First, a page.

Review of the European Neighbourhood Policy, she was interviewed by the EUobserver
- In June 2011, she was interviewed by the BBC Arabic Service following
her contribution to a workshop at Westminster University on `Islamism and
the Arab Revolutions: The Promise and the Pitfalls.'
- In June 2011, Pace was interviewed by Arild Foss on the `Arab Spring'
for the ESRC magazine, Society Now (at: http://www.esrc.ac.uk/_images/Society%20Now%20issue%2010_tcm8-16400.pdf).
- Demonstrating continuing contribution to the public debate with an
article in The Conversation in July 2013 (http://theconversation.com/morsis-authority-ebbed-away-but-egypt-is-dangerously-divided-15774)
Sources to corroborate the impact
 2009. Institute on Democracy and Electoral Assistance (IDEA),
Stockholm, Sweden, reports entitled `Liberal or Social Democracy? Aspect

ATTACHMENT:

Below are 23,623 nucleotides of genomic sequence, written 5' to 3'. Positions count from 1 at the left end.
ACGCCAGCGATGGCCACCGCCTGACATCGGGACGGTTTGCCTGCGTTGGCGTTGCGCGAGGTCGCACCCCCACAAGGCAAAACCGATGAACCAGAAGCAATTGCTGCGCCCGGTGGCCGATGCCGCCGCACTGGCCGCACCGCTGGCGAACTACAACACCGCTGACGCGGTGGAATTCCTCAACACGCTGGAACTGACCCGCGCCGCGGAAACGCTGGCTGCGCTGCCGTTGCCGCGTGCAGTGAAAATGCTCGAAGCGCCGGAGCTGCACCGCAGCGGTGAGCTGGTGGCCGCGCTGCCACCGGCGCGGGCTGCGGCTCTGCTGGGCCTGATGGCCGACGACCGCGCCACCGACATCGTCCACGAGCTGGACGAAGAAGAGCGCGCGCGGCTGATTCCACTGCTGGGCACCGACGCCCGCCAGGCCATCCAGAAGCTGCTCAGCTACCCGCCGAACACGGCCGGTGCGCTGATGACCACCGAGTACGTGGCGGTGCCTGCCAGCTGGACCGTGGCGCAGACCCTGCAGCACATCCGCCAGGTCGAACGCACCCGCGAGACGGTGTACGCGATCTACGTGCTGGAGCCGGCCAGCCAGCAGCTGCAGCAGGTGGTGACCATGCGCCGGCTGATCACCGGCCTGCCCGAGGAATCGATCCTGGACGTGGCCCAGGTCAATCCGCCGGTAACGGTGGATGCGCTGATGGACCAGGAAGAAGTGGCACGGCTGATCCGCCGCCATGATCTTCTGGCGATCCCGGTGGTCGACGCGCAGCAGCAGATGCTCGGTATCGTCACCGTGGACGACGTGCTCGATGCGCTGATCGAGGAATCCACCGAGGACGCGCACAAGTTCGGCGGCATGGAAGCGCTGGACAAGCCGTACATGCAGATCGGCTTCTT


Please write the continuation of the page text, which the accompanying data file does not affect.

Dawning in the EU's Democracy Promotion Agenda in the Middle East', at: http://www.idea.int/resources/analysis/liberal_or_social_demo.cfm;
and `Perceptions from Egypt and Palestine on the EU's role and impact on
democracy-building in the Middle East' and at: http://www.idea.int/resources/analysis/upload/Pace_low_2.pdf.
 Factual statement provided by former Director, Ministry for Foreign
Affairs, Sweden — currently Senior Advisor (democracy support), European
External Action Service.
 1 Feb 2012 — joint event with the EP at: http://www.franziska-brantner.eu/en/europaeische-aussenpolitik/mittelmeerraum-naher-osten/english-egypt-one-year-on-eu-must-rethink-what-e-offer-how-we-offer-it-and-who-we-engage/
 12 June 2011. Public Round Table with Commissioner Štefan Füle, at:
 Factual statement provided by MEP, Spokesperson for Foreign Affairs
of the Greens/EFA group.
 Factual statement provided by Ambassador of Malta in Vienna, Austria
(Former Political Advisor to the EU Special Representative for the Middle
East Peace Process at the European External Action Service)
 Factual statement provided by Policy Advisor, European External
 `The End of EU Democracy Promotion and of the Two-State Solution?' in
European Involvement in the Arab-Israeli Conflict. Edited by Esra
Bulut Aymat (Paris: European Union Institute for Security Studies.
Chaillot Papers, Series Number 124), pp. 87-95. At: http://www.iss.europa.eu/publications/detail/article/european-involvement-in-the-arab-israeli-conflict/